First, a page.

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Monday, March 5, 2012

Cuba: Issues for the 112th Congress

Mark P. Sullivan
Specialist in Latin American Affairs

Cuba remains a one-party communist state with a poor record on human rights. The country’s political succession in 2006 from the long-ruling Fidel Castro to his brother Raúl was characterized by a remarkable degree of stability. The government of Raúl Castro has implemented limited economic policy changes, including an expansion of self-employment begun in October 2010. A party congress held in April 2011 laid out numerous economic goals that, if implemented, could significantly alter Cuba’s state-dominated economic model. Few observers expect the government to ease its tight control over the political system. The government has reduced the number of political prisoners over the past several years, including the release of over 125 since 2010 after talks with the Catholic Church, but short-term detentions and harassment have increased significantly over the past year.

Since the early 1960s, U.S. policy has consisted largely of isolating Cuba through economic sanctions. A second policy component has consisted of support measures for the Cuban people, including U.S.-sponsored broadcasting and support for human rights activists. In light of Fidel Castro’s departure as head of government, many observers called for a reexamination of policy. Two broad approaches toward Cuba have been at the center of debate. The first is to maintain the dual-track policy of isolating the Cuban government while providing support to the Cuban people. The second is aimed at changing attitudes in the Cuban government and society through increased engagement. Since taking office, the Obama Administration has lifted restrictions on family travel and remittances, moved to reengage Cuba on several bilateral issues, and eased restrictions on other types of purposeful travel and remittances. The Administration has criticized Cuba’s repression of dissidents, but has welcomed the release of political prisoners. The Administration has continued to call for the release of a U.S. government subcontractor, Alan Gross, detained since late 2009, who was sentenced to 15 years in March 2011.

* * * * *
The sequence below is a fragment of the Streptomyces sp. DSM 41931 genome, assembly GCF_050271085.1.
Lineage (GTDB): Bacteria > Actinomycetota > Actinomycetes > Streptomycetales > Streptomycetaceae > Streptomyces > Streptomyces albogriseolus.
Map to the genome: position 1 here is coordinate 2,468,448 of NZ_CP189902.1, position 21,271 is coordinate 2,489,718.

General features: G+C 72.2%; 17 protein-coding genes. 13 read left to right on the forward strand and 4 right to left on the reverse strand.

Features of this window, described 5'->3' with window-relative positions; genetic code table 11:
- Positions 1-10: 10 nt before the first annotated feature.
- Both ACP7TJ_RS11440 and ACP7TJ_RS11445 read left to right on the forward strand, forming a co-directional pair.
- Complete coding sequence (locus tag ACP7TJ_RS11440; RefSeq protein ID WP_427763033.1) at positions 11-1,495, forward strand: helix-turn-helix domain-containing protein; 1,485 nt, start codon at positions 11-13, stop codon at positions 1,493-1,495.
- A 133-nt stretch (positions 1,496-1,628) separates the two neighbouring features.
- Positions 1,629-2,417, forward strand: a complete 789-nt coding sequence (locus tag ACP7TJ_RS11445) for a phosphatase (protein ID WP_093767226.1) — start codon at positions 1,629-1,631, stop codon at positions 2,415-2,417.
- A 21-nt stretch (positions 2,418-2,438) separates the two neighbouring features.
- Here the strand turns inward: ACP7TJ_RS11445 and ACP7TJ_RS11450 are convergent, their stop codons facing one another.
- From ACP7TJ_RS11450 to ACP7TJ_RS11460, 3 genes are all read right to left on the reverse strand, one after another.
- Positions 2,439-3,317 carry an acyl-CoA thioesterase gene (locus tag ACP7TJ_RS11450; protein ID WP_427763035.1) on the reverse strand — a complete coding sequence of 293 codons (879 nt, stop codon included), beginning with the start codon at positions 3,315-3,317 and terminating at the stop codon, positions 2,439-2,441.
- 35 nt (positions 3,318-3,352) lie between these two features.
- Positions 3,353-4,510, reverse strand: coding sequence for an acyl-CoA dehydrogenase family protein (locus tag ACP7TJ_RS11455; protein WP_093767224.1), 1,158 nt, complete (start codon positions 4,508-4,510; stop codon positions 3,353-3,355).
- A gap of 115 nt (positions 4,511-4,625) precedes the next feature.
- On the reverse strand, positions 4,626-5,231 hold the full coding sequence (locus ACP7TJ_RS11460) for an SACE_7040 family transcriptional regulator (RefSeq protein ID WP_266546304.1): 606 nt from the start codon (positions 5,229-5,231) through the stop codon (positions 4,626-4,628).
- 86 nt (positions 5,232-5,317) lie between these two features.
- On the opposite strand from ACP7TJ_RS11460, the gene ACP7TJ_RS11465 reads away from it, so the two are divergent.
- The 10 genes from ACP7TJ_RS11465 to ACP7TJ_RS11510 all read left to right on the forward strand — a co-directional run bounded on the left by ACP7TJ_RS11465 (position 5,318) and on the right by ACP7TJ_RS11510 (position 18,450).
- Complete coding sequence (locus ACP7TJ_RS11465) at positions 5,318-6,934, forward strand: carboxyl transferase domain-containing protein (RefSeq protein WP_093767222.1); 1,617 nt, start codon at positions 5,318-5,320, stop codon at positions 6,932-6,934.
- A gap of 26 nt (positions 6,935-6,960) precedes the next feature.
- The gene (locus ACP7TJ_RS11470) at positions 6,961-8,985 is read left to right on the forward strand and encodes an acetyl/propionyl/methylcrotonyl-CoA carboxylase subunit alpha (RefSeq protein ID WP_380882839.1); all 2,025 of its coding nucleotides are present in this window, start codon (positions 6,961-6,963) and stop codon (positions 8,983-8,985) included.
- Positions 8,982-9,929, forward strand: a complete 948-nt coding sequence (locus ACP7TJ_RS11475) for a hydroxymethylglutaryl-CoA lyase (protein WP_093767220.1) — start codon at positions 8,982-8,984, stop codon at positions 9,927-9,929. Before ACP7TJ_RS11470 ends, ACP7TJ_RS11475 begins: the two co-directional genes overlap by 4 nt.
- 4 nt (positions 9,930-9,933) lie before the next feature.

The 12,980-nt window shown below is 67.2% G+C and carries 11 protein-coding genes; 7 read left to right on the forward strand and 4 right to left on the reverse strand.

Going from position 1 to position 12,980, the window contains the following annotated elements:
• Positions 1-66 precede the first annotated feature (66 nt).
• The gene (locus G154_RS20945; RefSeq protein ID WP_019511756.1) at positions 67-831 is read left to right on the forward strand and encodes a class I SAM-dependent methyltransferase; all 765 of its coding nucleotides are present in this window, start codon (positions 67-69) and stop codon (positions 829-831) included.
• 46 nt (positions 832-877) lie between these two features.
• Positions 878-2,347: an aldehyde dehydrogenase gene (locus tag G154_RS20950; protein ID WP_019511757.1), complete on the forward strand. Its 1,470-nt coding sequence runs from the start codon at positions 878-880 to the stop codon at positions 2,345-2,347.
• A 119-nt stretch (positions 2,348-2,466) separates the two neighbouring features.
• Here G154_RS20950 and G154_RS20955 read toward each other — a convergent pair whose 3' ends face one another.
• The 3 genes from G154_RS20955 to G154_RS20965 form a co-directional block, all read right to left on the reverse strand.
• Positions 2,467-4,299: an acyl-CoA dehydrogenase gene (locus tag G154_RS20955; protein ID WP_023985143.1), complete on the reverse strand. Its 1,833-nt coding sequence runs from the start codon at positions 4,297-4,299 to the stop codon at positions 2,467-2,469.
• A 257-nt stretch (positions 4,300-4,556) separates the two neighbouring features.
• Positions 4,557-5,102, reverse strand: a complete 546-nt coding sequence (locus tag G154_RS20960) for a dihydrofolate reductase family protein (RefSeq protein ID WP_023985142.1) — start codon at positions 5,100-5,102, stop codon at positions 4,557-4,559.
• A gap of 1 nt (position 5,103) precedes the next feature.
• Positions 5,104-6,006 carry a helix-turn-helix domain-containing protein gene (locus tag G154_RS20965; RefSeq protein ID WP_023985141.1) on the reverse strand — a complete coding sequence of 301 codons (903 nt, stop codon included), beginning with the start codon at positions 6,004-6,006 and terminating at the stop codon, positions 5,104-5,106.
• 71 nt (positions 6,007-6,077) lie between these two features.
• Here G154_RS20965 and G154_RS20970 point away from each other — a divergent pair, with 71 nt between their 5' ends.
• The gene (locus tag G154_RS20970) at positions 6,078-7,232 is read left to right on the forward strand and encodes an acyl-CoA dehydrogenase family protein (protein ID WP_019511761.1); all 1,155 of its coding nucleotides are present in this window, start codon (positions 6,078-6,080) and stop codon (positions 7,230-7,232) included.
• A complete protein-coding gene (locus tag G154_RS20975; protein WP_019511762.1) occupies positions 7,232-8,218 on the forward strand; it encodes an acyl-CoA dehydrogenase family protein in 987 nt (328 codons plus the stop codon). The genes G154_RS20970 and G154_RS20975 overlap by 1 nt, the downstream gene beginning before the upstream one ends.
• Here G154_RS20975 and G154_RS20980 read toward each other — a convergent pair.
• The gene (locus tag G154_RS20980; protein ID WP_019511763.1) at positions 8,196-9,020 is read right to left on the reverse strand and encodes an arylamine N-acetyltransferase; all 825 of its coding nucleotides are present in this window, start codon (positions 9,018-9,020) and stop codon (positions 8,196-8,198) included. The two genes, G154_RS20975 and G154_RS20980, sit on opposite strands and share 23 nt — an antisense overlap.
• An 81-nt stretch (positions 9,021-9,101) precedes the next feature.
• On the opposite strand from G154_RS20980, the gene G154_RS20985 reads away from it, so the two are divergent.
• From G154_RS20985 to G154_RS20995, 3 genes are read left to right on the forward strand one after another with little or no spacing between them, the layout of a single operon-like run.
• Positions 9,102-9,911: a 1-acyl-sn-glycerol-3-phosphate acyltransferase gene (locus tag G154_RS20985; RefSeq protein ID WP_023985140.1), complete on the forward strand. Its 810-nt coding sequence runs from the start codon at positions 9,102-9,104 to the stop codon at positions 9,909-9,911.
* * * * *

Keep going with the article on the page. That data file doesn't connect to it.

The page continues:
Strong interest on Cuba is continuing in the 112th Congress. The Senate approved S.Res. 366 on February 1, 2012, condemning the Cuban government for the death of democracy activist Wilman Villar Mendoza. In the first session, an attempt to roll back the Administration’s easing of restrictions on travel and remittances was unsuccessful. Such a provision had been included in the House Appropriations Committee version of the FY2012 Financial Services appropriations bill, H.R. 2434, but was not included in the FY2012 “megabus” appropriations measure (H.R. 2055, P.L. 112-74). Both H.R. 2434 and the Senate version of the bill, S. 1573, would have continued to clarify the definition of “payment of cash in advance” for U.S. agricultural exports to Cuba during FY2012, but the provision was not included in the “megabus” measure. Other initiatives that would increase sanctions include H.R. 2583, with a provision rolling back the easing of travel and remittance restriction, and H.R. 2831, intended to curb frequent travel to Cuba by Cubans who have recently emigrated to the United States. Several initiatives would ease sanctions: H.R. 255 and H.R. 1887 (overall sanctions); H.R. 833 and H.R. 1888 (agricultural exports); and H.R. 380 and H.R. 1886 (travel). Two initiatives, S. 603 and H.R. 1166, would modify a trademark sanction. Five bills, H.R. 372, S. 405, H.R. 2047, H.R. 3393, and S. 1836 would take different approaches toward Cuba’s offshore oil development. Two bills, S. 476 and H.R. 1317, would discontinue Radio and TV Martí broadcasts to Cuba. Also see: CRS Report RL31139, Cuba: U.S. Restrictions on Travel and Remittances and CRS Report R41522, Cuba’s Offshore Oil Development: Background and U.S. Policy Considerations.

Date of Report: February 24, 2012
Number of Pages: 79
Order Number: R41617
Price: $29.95

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